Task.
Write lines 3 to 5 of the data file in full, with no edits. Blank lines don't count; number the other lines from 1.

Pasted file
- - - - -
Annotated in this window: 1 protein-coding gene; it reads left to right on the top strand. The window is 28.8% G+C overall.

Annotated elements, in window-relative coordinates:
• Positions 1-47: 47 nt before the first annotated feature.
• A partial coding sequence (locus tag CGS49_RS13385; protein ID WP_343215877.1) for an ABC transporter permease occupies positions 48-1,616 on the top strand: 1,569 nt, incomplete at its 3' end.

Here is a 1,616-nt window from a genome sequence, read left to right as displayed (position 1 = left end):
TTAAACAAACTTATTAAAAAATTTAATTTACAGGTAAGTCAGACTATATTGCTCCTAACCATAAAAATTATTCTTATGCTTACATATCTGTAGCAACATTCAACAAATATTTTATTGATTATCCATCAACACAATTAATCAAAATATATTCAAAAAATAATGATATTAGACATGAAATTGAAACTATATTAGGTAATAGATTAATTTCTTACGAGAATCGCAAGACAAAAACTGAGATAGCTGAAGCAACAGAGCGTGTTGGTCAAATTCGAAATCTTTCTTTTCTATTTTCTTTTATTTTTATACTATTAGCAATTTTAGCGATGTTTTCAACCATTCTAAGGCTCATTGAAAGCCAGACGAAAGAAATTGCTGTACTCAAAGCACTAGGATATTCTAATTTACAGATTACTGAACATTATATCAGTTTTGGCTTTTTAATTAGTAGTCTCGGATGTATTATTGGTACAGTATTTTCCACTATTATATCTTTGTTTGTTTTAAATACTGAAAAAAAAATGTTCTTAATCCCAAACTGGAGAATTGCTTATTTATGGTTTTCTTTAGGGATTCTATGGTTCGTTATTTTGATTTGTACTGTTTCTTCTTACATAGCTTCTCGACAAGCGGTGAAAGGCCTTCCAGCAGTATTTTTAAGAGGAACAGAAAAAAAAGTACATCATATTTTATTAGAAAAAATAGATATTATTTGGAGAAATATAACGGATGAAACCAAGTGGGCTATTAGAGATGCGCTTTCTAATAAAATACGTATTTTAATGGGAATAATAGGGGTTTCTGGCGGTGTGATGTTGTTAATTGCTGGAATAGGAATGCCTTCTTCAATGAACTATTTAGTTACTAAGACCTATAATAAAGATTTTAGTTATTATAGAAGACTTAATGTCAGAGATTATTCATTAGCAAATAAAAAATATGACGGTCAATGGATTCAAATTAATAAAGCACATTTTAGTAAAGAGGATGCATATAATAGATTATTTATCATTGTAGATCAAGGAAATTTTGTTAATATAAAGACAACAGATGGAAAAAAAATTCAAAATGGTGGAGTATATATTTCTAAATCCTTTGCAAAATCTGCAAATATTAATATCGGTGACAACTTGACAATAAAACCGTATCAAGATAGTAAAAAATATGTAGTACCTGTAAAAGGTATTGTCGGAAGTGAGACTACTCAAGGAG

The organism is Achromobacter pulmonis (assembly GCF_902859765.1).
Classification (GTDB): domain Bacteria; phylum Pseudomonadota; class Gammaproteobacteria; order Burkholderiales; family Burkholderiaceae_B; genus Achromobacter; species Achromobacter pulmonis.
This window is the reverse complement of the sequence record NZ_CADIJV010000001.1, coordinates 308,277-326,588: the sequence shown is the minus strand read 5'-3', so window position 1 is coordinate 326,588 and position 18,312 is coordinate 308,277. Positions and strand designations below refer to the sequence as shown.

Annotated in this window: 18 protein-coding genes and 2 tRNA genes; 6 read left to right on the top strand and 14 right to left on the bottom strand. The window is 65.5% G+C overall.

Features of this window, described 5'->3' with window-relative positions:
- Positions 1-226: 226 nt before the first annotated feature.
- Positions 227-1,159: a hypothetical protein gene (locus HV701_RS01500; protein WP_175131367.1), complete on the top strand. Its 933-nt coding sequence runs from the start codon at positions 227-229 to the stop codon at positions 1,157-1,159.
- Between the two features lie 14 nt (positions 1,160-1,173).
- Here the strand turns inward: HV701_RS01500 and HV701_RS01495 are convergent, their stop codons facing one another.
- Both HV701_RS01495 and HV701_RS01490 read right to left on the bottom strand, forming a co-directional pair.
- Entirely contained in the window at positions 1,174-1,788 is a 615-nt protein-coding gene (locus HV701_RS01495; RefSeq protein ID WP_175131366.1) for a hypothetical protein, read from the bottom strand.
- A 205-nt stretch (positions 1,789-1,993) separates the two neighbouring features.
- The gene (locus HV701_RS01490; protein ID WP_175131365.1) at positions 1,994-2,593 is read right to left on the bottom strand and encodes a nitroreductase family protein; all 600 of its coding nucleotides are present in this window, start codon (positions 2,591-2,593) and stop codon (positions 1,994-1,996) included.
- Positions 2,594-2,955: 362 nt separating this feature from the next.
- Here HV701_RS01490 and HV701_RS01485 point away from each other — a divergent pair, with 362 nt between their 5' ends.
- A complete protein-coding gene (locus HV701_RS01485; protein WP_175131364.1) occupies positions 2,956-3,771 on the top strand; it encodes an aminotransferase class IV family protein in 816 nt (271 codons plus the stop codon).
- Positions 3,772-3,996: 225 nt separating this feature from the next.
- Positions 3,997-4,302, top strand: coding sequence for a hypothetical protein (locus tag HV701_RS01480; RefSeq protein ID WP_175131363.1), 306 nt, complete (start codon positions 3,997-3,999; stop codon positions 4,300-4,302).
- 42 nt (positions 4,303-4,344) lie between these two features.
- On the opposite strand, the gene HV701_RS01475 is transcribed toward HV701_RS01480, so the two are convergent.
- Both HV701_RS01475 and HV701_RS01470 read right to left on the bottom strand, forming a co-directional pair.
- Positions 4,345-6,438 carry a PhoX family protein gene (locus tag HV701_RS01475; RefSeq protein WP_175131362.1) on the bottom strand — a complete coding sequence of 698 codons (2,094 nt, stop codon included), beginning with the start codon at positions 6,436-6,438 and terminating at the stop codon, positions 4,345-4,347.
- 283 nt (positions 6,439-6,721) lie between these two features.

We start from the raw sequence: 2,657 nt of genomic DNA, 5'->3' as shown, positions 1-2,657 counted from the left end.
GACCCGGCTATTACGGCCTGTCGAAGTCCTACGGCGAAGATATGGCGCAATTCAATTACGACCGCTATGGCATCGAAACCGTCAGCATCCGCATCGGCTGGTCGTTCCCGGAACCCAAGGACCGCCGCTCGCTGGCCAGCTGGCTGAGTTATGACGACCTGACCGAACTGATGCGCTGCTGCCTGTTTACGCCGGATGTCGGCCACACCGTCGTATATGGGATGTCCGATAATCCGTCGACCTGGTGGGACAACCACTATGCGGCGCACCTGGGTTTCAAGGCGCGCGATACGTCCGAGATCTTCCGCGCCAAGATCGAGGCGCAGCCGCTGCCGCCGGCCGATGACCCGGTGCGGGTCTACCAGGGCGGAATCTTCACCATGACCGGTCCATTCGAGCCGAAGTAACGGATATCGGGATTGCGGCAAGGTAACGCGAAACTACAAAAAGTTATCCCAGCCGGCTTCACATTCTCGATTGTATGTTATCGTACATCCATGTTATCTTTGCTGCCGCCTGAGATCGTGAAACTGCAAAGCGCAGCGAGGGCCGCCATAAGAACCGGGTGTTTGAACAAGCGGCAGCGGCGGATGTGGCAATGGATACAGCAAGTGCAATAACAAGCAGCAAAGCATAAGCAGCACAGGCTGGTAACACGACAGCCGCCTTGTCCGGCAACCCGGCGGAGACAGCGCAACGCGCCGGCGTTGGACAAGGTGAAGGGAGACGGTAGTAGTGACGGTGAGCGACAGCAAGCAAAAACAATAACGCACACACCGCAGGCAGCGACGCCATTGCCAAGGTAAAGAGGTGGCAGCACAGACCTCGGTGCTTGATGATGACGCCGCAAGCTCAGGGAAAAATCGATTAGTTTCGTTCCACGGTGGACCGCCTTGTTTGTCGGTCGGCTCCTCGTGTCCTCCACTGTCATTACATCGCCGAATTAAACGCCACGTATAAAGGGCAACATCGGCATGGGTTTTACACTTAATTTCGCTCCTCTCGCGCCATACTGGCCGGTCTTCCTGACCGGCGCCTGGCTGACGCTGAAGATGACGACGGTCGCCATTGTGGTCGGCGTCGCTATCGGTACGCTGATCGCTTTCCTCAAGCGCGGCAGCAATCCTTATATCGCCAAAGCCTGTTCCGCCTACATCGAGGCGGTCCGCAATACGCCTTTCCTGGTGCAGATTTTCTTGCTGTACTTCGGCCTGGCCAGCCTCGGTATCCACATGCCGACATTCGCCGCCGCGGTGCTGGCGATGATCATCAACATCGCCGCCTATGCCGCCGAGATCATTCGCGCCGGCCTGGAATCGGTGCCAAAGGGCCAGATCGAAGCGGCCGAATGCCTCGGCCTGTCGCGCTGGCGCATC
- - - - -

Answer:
• Positions 1-47: 47 nt before the first annotated feature.
• A partial coding sequence (locus tag CGS49_RS13385; protein ID WP_343215877.1) for an ABC transporter permease occupies positions 48-1,616 on the top strand: 1,569 nt, incomplete at its 3' end.

Here is a 1,616-nt window from a genome sequence, read left to right as displayed (position 1 = left end):